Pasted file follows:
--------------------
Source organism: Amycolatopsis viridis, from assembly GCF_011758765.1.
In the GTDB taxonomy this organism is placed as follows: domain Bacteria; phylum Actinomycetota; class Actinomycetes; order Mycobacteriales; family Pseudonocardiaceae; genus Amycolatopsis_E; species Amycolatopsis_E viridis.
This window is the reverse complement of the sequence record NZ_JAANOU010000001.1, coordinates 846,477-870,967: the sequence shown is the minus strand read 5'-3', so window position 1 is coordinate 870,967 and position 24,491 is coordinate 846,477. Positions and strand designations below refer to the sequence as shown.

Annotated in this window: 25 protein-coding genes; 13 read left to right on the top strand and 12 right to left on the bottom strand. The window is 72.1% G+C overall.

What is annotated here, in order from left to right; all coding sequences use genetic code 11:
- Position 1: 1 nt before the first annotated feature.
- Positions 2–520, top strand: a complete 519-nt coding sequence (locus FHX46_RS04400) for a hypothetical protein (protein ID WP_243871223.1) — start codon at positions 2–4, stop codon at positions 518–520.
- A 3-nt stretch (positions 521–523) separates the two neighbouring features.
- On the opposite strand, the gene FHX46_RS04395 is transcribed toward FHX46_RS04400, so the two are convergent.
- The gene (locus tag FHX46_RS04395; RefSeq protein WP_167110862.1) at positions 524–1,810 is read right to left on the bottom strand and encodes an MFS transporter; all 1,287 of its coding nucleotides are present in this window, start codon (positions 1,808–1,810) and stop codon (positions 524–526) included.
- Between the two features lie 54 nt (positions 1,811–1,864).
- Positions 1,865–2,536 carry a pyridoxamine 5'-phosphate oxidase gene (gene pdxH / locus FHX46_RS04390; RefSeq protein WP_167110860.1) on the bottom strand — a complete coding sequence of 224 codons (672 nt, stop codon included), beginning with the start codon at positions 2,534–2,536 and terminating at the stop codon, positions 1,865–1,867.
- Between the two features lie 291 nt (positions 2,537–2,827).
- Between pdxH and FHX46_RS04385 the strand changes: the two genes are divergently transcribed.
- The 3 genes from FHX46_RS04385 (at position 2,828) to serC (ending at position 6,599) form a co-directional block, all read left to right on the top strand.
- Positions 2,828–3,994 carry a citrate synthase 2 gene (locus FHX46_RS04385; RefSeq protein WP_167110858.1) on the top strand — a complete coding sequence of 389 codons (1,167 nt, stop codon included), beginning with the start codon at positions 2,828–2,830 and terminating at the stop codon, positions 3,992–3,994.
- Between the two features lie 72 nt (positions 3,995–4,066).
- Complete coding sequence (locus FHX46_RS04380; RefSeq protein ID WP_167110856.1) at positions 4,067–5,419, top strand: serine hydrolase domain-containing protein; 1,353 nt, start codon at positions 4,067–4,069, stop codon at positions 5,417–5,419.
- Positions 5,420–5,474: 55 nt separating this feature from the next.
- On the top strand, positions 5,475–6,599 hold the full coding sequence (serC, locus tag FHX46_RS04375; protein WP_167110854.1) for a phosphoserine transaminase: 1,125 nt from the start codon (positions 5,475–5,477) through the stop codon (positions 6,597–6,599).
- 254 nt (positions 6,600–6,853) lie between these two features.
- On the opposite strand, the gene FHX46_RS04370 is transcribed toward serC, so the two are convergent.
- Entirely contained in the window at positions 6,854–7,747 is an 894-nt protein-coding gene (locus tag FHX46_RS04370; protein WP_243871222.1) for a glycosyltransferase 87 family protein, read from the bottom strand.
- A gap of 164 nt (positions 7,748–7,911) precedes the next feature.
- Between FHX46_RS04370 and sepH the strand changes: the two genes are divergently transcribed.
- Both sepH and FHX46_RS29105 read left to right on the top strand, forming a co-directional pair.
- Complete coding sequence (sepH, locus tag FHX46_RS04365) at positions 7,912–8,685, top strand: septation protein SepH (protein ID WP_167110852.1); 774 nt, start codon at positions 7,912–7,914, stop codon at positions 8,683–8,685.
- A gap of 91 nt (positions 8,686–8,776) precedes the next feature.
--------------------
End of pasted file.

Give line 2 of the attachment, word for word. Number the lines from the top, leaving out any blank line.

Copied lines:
In the GTDB taxonomy this organism is placed as follows: domain Bacteria; phylum Actinomycetota; class Actinomycetes; order Mycobacteriales; family Pseudonocardiaceae; genus Amycolatopsis_E; species Amycolatopsis_E viridis.